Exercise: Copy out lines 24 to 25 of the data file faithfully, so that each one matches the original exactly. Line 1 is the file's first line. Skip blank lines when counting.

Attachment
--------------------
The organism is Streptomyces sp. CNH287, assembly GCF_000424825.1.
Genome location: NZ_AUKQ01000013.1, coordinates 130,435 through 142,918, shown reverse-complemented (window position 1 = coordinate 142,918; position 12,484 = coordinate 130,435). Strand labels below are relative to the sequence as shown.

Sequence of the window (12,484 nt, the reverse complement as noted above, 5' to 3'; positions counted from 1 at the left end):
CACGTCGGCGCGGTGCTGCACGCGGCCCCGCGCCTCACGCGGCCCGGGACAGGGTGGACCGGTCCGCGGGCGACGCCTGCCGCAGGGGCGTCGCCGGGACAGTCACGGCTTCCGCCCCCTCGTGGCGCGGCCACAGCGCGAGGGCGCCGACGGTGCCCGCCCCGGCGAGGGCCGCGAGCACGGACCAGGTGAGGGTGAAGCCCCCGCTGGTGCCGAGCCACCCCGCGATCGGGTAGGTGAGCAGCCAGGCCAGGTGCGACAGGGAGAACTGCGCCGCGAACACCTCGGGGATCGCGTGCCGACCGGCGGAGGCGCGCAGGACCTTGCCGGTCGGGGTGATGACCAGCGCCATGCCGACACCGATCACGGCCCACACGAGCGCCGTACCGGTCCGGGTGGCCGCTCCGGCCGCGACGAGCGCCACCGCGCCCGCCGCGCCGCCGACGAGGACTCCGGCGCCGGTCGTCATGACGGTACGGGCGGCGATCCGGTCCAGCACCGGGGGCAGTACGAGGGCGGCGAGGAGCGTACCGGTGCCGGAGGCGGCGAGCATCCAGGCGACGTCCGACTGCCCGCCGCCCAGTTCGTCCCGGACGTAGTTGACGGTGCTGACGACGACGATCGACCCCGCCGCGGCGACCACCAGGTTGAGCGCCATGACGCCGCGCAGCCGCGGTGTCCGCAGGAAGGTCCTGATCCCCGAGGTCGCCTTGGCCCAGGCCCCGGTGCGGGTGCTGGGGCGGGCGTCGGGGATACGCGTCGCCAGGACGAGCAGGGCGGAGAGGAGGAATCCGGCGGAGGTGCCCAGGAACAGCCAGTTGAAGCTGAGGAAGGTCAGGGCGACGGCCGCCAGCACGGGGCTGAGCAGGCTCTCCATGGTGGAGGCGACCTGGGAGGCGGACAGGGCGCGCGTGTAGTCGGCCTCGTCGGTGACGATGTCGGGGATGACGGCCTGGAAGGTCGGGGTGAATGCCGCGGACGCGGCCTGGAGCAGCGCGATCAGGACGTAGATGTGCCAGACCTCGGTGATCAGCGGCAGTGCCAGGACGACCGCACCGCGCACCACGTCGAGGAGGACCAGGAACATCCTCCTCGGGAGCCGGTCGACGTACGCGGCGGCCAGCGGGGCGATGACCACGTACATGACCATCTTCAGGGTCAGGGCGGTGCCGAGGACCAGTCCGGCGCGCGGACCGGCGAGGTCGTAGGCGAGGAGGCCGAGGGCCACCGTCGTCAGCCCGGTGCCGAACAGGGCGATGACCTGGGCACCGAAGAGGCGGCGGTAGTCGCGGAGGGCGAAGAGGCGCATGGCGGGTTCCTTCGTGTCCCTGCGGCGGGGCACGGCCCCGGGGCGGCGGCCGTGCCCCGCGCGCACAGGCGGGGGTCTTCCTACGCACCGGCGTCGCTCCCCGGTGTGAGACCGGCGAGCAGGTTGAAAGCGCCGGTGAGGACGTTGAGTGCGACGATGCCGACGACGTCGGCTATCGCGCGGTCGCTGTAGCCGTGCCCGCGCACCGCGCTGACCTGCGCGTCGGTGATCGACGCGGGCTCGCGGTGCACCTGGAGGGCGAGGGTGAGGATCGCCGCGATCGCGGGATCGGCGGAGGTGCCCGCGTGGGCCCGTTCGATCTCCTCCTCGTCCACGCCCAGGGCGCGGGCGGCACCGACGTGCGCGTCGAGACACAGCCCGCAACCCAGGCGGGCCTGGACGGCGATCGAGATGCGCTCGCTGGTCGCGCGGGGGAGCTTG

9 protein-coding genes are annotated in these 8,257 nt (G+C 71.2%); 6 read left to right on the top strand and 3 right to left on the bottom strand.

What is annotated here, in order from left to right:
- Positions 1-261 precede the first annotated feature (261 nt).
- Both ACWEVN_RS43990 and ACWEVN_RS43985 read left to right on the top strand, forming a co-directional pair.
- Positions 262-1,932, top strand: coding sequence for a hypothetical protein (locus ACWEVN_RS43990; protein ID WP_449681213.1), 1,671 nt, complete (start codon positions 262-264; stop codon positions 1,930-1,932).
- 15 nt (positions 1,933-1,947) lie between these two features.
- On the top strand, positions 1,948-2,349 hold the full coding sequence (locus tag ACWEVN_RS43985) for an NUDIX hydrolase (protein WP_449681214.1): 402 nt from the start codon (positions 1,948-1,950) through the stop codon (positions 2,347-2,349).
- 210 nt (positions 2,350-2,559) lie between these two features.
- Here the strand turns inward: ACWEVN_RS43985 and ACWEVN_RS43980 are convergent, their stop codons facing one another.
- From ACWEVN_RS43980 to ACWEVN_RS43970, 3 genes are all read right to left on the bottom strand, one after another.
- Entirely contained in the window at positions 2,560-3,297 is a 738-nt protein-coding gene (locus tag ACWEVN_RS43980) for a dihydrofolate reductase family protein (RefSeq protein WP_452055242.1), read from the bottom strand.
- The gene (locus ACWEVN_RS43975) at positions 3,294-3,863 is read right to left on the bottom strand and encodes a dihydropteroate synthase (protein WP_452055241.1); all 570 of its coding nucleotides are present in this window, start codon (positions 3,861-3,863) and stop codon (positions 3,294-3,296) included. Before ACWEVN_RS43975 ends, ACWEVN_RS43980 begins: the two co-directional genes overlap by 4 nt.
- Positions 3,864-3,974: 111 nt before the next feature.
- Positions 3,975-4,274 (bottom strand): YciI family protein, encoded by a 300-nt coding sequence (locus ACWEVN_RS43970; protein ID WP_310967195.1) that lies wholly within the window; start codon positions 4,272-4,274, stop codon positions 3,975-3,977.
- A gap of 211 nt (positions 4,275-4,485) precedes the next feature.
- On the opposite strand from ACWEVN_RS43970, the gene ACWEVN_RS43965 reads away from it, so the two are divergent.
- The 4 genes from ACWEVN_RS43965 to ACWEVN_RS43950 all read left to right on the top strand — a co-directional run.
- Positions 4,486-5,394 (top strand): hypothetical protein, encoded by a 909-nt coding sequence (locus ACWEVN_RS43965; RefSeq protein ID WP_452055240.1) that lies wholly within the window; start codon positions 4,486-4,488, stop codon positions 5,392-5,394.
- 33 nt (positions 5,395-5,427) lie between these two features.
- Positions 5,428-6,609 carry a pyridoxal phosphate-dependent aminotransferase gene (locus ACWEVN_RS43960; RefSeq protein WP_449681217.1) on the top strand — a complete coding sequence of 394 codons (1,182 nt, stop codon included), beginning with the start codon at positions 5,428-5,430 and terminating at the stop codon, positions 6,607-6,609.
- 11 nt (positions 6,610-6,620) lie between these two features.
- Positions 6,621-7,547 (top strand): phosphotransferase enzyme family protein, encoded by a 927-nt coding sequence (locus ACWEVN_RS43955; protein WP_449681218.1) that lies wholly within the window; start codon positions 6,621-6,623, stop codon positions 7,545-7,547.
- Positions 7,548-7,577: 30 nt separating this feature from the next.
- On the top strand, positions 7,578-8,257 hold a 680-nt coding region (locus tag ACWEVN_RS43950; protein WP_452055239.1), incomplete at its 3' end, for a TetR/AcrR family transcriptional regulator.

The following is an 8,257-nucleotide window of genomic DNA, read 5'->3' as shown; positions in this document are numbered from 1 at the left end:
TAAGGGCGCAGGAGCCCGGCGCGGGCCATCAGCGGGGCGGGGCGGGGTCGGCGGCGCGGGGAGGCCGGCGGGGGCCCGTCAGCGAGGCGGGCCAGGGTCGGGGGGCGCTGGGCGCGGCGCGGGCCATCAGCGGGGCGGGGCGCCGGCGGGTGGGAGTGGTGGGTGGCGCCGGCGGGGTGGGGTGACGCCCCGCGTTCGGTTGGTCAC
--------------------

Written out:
- Positions 5,428-6,609 carry a pyridoxal phosphate-dependent aminotransferase gene (locus ACWEVN_RS43960; RefSeq protein WP_449681217.1) on the top strand — a complete coding sequence of 394 codons (1,182 nt, stop codon included), beginning with the start codon at positions 5,428-5,430 and terminating at the stop codon, positions 6,607-6,609.
- 11 nt (positions 6,610-6,620) lie between these two features.